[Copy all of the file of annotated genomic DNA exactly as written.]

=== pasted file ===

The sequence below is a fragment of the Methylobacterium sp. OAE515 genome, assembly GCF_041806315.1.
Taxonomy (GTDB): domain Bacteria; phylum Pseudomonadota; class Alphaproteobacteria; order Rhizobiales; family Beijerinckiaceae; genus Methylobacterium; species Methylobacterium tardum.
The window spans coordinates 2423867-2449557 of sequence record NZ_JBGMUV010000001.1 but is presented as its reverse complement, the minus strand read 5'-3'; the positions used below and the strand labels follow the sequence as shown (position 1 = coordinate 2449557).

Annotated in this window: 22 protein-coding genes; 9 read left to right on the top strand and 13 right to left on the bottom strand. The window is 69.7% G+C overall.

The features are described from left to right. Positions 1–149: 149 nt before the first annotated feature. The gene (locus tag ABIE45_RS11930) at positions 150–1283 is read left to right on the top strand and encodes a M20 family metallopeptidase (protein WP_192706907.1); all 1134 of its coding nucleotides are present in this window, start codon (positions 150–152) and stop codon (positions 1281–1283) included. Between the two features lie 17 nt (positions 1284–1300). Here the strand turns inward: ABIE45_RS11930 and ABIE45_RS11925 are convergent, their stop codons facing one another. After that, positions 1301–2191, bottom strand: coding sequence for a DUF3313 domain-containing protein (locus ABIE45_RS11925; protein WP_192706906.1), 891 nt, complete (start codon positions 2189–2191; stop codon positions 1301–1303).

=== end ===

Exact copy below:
The sequence below is a fragment of the Methylobacterium sp. OAE515 genome, assembly GCF_041806315.1.
Taxonomy (GTDB): domain Bacteria; phylum Pseudomonadota; class Alphaproteobacteria; order Rhizobiales; family Beijerinckiaceae; genus Methylobacterium; species Methylobacterium tardum.
The window spans coordinates 2423867-2449557 of sequence record NZ_JBGMUV010000001.1 but is presented as its reverse complement, the minus strand read 5'-3'; the positions used below and the strand labels follow the sequence as shown (position 1 = coordinate 2449557).

Annotated in this window: 22 protein-coding genes; 9 read left to right on the top strand and 13 right to left on the bottom strand. The window is 69.7% G+C overall.

The features are described from left to right. Positions 1–149: 149 nt before the first annotated feature. The gene (locus tag ABIE45_RS11930) at positions 150–1283 is read left to right on the top strand and encodes a M20 family metallopeptidase (protein WP_192706907.1); all 1134 of its coding nucleotides are present in this window, start codon (positions 150–152) and stop codon (positions 1281–1283) included. Between the two features lie 17 nt (positions 1284–1300). Here the strand turns inward: ABIE45_RS11930 and ABIE45_RS11925 are convergent, their stop codons facing one another. After that, positions 1301–2191, bottom strand: coding sequence for a DUF3313 domain-containing protein (locus ABIE45_RS11925; protein WP_192706906.1), 891 nt, complete (start codon positions 2189–2191; stop codon positions 1301–1303).